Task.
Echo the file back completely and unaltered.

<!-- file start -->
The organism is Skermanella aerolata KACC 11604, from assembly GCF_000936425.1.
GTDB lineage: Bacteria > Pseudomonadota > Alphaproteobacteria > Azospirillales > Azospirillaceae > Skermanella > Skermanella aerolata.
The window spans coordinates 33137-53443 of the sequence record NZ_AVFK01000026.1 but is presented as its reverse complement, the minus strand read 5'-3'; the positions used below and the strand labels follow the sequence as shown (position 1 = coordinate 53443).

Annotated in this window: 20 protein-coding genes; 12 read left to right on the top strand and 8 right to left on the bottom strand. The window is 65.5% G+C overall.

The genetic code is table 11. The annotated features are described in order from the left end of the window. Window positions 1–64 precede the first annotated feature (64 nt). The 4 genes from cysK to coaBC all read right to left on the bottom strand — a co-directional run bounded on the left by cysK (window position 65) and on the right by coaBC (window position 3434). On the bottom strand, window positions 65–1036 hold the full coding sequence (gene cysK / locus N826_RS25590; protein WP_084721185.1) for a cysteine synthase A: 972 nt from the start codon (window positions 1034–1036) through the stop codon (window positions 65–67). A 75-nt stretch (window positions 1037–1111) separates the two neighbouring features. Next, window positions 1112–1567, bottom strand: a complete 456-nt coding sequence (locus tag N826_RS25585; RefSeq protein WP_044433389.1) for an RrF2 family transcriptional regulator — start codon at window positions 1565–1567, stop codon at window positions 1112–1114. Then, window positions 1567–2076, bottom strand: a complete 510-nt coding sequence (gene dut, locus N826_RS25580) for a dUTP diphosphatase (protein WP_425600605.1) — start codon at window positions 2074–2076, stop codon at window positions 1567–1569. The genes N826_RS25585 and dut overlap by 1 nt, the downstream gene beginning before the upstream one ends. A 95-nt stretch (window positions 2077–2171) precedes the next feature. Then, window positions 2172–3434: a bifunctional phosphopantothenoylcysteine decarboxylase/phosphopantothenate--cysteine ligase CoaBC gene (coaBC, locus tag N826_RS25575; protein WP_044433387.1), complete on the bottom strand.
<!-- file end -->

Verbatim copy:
The organism is Skermanella aerolata KACC 11604, from assembly GCF_000936425.1.
GTDB lineage: Bacteria > Pseudomonadota > Alphaproteobacteria > Azospirillales > Azospirillaceae > Skermanella > Skermanella aerolata.
The window spans coordinates 33137-53443 of the sequence record NZ_AVFK01000026.1 but is presented as its reverse complement, the minus strand read 5'-3'; the positions used below and the strand labels follow the sequence as shown (position 1 = coordinate 53443).

Annotated in this window: 20 protein-coding genes; 12 read left to right on the top strand and 8 right to left on the bottom strand. The window is 65.5% G+C overall.

The genetic code is table 11. The annotated features are described in order from the left end of the window. Window positions 1–64 precede the first annotated feature (64 nt). The 4 genes from cysK to coaBC all read right to left on the bottom strand — a co-directional run bounded on the left by cysK (window position 65) and on the right by coaBC (window position 3434). On the bottom strand, window positions 65–1036 hold the full coding sequence (gene cysK / locus N826_RS25590; protein WP_084721185.1) for a cysteine synthase A: 972 nt from the start codon (window positions 1034–1036) through the stop codon (window positions 65–67). A 75-nt stretch (window positions 1037–1111) separates the two neighbouring features. Next, window positions 1112–1567, bottom strand: a complete 456-nt coding sequence (locus tag N826_RS25585; RefSeq protein WP_044433389.1) for an RrF2 family transcriptional regulator — start codon at window positions 1565–1567, stop codon at window positions 1112–1114. Then, window positions 1567–2076, bottom strand: a complete 510-nt coding sequence (gene dut, locus N826_RS25580) for a dUTP diphosphatase (protein WP_425600605.1) — start codon at window positions 2074–2076, stop codon at window positions 1567–1569. The genes N826_RS25585 and dut overlap by 1 nt, the downstream gene beginning before the upstream one ends. A 95-nt stretch (window positions 2077–2171) precedes the next feature. Then, window positions 2172–3434: a bifunctional phosphopantothenoylcysteine decarboxylase/phosphopantothenate--cysteine ligase CoaBC gene (coaBC, locus tag N826_RS25575; protein WP_044433387.1), complete on the bottom strand.